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Final sec. 338 regs. on solely-for-voting-stock requirement.

On Feb. 2, 2001, Treasury issued final Secs. 338 and 1060 regulations (Final Regulations), which include rules for allocating the amount realized and bases of assets transferred in either an actual asset acquisition or a deemed asset acquisition under Sec. 338. In addition to the allocation provisions, the Final Regulations include other provisions that affect tax-free reorganizations following a qualified stock purchase (QSP).

Generally, a transaction qualifies as a C reorganization if a corporation acquires substantially all of the assets of a target solely in exchange for the acquiring corporation's voting stock (Sec. 368(a)(1)(C)). Since the 1950s, the state of the law has been if an acquiring corporation owned some target stock and, in exchange for the target's assets, the acquiring corporation surrendered the target stock, it could violate the solely-for-voting-stock requirement (depending on the amount of target stock the acquiring corporation owned); see Bausch & Lomb Optical Co., 267 F2d 75 (2d Cir. 1959) and Rev. Rul. 54-396, which addressed the same facts as Bausch & Lomb.

Newly issued Regs. Sec. 1.368-2(d)(4) (the" anti-Bausch & Lomb regulations") effectively overturned the long-standing Bausch & Lomb doctrine, by providing that target stock historically owned by an acquiring corporation no longer counts against the solely-for-voting-stock requirement in a C reorganization. However, the use of property (other than the acquiring corporation's voting stock) to acquire target stock in connection with a subsequent transfer of the target's assets to the acquiring corporation is outside the scope of these regulations and could invalidate a C reorganization by violating the solely-for-voting-stock requirement (Regs. Sec. 1.368-2(d)(4)(ii), Ex. 2).

With the forgoing as a backdrop, the Final Regulations provide that, when a corporation's acquisition of a target's stock is a QSP, special rules apply. Generally, a QSP is a transaction in which stock possessing at least 80% of a corporation's vote and value (Sec. 1504(a)(2)) is "purchased" by another corporation within a 12-month period (Sec. 338(d)(3)). A "purchase" is generally any stock acquisition in a taxable acquisition; see Sec. 338(h)(3) for specific rules. The Final Regulations now provide that the acquisition of a target's stock for consideration other than solely an acquiring corporation's voting stock only in connection with a QSP does not prevent the subsequent transfer of the target's assets to the acquiring corporation from qualifying as a C reorganization (the QSP-solely-for-voting stock (SFVS) exception); see Regs. Sec. 1.338-3(d)(4).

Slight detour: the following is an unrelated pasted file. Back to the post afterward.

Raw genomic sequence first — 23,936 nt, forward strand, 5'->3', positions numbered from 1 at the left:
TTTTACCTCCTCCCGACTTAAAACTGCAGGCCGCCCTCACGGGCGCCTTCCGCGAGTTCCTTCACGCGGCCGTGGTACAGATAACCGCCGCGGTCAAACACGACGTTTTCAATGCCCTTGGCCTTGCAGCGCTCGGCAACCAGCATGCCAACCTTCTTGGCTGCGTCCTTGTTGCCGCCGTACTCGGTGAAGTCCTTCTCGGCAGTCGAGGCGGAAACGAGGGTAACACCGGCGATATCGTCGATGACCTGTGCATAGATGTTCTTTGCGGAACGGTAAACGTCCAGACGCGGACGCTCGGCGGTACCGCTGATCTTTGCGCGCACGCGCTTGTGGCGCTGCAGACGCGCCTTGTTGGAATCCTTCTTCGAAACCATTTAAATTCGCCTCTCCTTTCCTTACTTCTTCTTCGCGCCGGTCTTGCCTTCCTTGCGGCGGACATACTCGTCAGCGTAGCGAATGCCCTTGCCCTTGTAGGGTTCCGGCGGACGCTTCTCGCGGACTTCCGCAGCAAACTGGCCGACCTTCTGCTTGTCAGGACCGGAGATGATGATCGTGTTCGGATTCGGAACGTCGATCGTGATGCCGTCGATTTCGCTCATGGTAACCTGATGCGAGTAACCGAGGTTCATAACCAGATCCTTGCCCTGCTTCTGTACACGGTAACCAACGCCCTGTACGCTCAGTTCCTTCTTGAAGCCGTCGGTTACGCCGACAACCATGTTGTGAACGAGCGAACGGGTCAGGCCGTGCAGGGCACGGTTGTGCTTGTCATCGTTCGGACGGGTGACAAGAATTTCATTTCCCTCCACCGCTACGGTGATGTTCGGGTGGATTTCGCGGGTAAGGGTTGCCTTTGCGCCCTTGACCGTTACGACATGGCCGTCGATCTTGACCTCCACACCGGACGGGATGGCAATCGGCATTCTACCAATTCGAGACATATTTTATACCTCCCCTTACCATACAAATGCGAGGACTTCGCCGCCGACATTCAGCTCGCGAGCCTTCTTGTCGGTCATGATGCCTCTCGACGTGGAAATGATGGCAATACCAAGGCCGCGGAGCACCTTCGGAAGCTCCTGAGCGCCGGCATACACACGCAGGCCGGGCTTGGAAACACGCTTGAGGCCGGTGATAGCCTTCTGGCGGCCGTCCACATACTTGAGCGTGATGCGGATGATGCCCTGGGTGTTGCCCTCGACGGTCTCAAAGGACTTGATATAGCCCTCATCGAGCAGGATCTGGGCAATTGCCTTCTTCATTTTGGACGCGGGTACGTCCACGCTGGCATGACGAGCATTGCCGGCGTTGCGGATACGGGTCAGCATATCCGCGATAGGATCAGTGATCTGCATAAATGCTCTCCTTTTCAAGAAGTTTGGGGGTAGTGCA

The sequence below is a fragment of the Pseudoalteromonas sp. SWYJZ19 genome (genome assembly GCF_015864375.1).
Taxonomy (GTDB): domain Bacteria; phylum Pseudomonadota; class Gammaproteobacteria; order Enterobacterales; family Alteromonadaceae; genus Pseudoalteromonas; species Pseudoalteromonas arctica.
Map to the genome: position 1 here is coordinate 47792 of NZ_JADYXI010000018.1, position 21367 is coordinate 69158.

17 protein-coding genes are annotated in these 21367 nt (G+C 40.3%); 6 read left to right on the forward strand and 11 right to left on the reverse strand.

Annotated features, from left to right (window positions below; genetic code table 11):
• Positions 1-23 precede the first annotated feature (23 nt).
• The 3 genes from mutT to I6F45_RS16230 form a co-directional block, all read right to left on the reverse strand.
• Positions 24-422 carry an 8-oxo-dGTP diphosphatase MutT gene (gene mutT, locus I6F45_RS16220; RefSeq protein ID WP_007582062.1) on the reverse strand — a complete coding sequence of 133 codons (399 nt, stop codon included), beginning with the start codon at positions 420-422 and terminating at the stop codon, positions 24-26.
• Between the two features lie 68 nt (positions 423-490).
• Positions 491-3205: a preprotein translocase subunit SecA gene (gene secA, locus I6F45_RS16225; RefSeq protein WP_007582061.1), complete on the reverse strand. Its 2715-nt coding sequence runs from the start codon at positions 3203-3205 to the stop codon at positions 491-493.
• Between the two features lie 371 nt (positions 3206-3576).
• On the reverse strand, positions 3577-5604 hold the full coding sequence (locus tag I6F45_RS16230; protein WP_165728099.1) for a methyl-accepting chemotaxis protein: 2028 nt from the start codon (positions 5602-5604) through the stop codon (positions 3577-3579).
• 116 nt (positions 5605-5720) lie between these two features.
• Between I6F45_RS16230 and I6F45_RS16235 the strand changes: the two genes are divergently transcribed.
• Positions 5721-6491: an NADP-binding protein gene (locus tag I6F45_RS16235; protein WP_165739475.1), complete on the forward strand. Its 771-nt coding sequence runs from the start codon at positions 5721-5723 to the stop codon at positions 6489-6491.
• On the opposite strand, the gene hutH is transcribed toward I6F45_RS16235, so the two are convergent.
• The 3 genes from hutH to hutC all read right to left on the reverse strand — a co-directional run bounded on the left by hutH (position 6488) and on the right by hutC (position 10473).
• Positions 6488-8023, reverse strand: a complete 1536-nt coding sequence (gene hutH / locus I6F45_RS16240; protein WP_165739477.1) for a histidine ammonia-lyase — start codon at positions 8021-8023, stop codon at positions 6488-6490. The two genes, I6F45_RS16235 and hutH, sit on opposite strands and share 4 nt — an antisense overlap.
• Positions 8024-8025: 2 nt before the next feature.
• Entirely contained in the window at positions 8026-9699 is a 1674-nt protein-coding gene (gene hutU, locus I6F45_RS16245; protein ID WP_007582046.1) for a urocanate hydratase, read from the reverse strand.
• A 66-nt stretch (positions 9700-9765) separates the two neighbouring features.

Uncertainty still exists as to the proper tax treatment of a QSP followed by an asset transfer from a target to an acquiring corporation (and the dissolution of a target). For example, applying the QSP-SFVS exception to these facts, if both the QSP (for most of the acquiring corporation's voting stock) and the subsequent asset transfer are collapsed, the transaction may qualify as a C reorganization of the target into the acquiring corporation (King Enterprises, 189 Ct. Cl. 466 (1969), and Rev. Rul. 67-274).

Alternatively, the QSP may be independent from a subsequent asset transfer; the stock acquisition would constitute a stock acquisition for which a Sec. 338 election is available, followed by an unrelated asset transfer from a target to an acquiring corporation; see generally, Rev. Rul. 90-95 (involving an all-cash QSP).

Under this latter view, despite the anti-Bausch & Lomb regulations, the transfer of assets could be classified simply as a Sec. 332 liquidation; see Rev. Rul. 90-95. If an acquiring corporation were to subsequently contribute all or a portion of the target's assets to a subsidiary (or otherwise reincorporate all or a portion of the target assets), such a transaction could be considered a liquidation/reincorporation (L/R) transaction. Generally, an L/R transaction is characterized as either a Sec. 368(a) reorganization of a target into a subsidiary (Atlas Tool Co., 70 TC 86 (1978)) or a failed Sec. 332 liquidation of the target into the acquiring corporation, with the subsidiary becoming the target's alter ego (Telephone Answering Service Co., 63 TC 423 (1974)). Under either characterization, the target corporation owes tax on any built-in gain on the distributed property under Sec. 311(b) or 361(c) (that it is not recontributed by the acquiring corporation to its subsidiary).